Scenario 2 – The taxpayer was divorced and lived with his or her 8-year-old child.  The taxpayer had the same job working as a clerk throughout Calendar Year 2009.  Wages reported on the 2009 Form W-2 totaled $28,732.  The taxpayer was paid bi-weekly and contributed to a 401(k) retirement plan.  The taxpayer received a 2009 Form 1099-INT totaling $42.13, received $400 a month for child support, had dependent care expenses totaling $1,352, and contributed $1,253 to a 401(k) retirement plan.

An accurately prepared tax return would result in the taxpayer receiving a refund of $3,096.  The tax return preparer would have correctly determined that the taxpayer’s filing status was Head of Household and the dependency exemption could be claimed.  In addition, the taxpayer qualified for an Earned Income Tax Credit of $1,069, a Child Tax Credit of $867, an Additional Child Tax Credit of $133, a Child and Dependent Care Credit of $379, and a Retirement Savings Contributions Credit of $125.  The taxpayer was eligible for a $400 Making Work Pay Credit.

Scenario 3 – The taxpayer was single with no dependents and shared an apartment with a friend.  The taxpayer was employed as a clerk and had Form W-2 wages in the amount of $18,435 for Tax Year 2009.  In June 2009, the taxpayer purchased a new car for $15,490 and paid sales tax of $1,084.30.  A Form 1099-INT for Tax Year 2009 totaling $63.08 was also received by the taxpayer.

A correctly prepared tax return would result in the taxpayer receiving a refund of $1,938.  The preparer would have correctly determined that the taxpayer’s filing status was Single.  The taxpayer would be entitled to receive an increased Standard Deduction amount of $6,784 based on the sales tax paid on the purchase of a new vehicle.  The taxpayer was eligible for a $400 Making Work Pay Credit.

This review was performed at the IRS SPEC function in the Wage and Investment Division Headquarters in Atlanta, Georgia, during the period December 2009 through June 2010.  In addition, from February through April 2010, Treasury Inspector General for Tax Administration auditors performed 39 anonymous visits (called shopping) and had 39 tax returns prepared at 39 judgmentally selected Volunteer Program sites located in 13 States.  Appendix V provides a list of the 13 States and the specific cities where the sites were located.  An auditor also observed 11 Quality Statistical Sample Reviewers as they performed return reviews in 11 States.  Appendix VI provides a listing of the States and specific cities visited.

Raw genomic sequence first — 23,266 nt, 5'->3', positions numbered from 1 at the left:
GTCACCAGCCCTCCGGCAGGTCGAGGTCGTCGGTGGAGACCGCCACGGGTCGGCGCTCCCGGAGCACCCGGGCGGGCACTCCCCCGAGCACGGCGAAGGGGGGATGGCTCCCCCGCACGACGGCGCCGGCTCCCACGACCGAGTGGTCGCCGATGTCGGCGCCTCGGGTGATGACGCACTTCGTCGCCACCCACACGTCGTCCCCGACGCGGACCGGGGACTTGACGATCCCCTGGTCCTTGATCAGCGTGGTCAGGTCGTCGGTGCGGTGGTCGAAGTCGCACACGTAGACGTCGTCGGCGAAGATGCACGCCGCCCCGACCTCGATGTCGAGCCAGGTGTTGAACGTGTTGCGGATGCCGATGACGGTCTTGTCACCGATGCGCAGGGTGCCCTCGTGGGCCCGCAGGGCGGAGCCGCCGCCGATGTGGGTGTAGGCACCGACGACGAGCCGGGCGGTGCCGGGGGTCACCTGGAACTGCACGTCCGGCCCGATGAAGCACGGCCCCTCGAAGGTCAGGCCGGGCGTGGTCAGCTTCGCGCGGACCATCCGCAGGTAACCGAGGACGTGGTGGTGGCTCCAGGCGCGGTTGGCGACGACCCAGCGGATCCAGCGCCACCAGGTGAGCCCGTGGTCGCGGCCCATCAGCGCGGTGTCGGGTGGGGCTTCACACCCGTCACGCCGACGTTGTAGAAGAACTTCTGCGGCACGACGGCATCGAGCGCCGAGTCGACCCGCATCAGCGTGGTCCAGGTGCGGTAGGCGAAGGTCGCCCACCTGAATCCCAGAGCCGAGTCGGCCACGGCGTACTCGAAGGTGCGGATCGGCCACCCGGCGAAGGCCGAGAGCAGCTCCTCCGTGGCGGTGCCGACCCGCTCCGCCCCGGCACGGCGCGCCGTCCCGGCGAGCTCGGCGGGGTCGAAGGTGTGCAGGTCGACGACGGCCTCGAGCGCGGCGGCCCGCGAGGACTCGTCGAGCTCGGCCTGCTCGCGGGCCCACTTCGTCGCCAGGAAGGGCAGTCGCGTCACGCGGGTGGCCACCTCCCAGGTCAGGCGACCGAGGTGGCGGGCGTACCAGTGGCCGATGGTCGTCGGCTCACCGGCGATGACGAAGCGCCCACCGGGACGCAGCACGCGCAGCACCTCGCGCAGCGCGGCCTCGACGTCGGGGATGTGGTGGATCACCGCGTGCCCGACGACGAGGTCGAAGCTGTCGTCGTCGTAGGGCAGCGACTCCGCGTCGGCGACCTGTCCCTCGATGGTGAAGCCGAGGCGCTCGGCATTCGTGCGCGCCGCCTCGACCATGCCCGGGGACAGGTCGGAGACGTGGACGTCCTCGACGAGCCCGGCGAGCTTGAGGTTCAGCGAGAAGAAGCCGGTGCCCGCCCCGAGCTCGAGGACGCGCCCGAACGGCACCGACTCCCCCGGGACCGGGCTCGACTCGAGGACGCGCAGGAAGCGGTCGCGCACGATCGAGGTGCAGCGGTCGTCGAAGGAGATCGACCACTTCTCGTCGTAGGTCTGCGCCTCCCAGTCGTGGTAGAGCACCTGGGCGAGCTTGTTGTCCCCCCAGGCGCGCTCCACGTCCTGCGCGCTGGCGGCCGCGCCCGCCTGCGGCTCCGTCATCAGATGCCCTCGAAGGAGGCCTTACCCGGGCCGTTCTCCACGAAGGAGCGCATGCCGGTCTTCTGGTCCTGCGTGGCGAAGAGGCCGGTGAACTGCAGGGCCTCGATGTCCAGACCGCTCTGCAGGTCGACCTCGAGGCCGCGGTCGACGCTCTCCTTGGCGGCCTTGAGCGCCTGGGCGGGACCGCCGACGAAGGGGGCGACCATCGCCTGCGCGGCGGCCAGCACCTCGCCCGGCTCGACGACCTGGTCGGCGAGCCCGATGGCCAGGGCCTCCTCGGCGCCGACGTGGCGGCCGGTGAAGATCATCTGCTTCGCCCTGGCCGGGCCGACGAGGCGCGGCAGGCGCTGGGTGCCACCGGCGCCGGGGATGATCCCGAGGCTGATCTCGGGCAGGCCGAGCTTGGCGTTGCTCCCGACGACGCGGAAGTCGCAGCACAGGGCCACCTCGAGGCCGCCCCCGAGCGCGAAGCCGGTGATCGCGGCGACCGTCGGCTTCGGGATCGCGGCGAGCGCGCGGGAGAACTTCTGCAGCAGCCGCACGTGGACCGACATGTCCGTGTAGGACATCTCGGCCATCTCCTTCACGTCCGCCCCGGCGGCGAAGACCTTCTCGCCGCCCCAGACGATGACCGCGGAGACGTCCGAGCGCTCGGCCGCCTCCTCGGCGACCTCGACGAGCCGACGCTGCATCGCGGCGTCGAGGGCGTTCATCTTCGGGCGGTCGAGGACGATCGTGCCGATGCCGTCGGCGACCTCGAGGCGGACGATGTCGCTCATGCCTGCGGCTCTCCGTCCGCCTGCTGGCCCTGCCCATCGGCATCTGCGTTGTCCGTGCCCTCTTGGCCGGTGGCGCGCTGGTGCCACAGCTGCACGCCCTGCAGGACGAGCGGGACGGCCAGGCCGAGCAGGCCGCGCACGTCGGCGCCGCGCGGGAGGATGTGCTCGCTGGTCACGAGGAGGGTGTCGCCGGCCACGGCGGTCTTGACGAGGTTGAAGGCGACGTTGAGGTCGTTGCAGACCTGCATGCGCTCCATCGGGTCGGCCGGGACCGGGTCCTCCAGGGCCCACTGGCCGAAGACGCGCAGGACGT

We conducted this performance audit in accordance with generally accepted government auditing standards.  Those standards require that we plan and perform the audit to obtain sufficient, appropriate evidence to provide a reasonable basis for our findings and conclusions based on our audit objective.  We believe that the evidence obtained provides a reasonable basis for our findings and conclusions based on our audit objective.  Detailed information on our audit objective, scope, and methodology is presented in Appendix I.  Major contributors to the report are listed in Appendix II.

 

 

Results of Review

 

The Volunteer Program Accuracy Rate Has Increased Significantly

The accuracy rates for tax returns prepared at Volunteer Program sites increased sharply from the 2009 Filing Season.  Of the 39 tax returns prepared for our auditors, 35 (90 percent) were prepared correctly.  Figure 3 shows the accuracy rates of tax returns prepared for our auditors for the 2004 through 2010 Filing Seasons.

Figure 3:  Overall Tax Return Accuracy Rates for the 2004 2010 Filing Seasons

 

Figure 3 was removed due to its size.  To see Figure 3, please go to the Adobe PDF version of the report on the TIGTA Public Web Page. 

 

The IRS took numerous actions to increase the accuracy of tax returns prepared by volunteers; for example, it:

·         Mandated that all Volunteer Program sites that received grant funding use the Intake/Interview and Quality Review Sheet (Form 13614-C).  The Form 13614-C guides volunteer tax return preparers through taxpayer interviews and allows them to gather all necessary information to prepare accurate tax returns. 

·         Increased oversight of the Volunteer Program by combining tax return quality assurance reviews with two additional SPEC function oversight visits.  A combination of these visits resulted in SPEC function personnel visiting 5,780 Volunteer Program sites, representing 48 percent of the more than 12,000 Volunteer Program sites. 

·         Increased requirements to ensure the volunteers are certified that they have the knowledge and skills necessary to prepare quality tax returns. 

·         Provided new filing season readiness training methods through a digital video disk, accompanying text, and a self-directed learning module.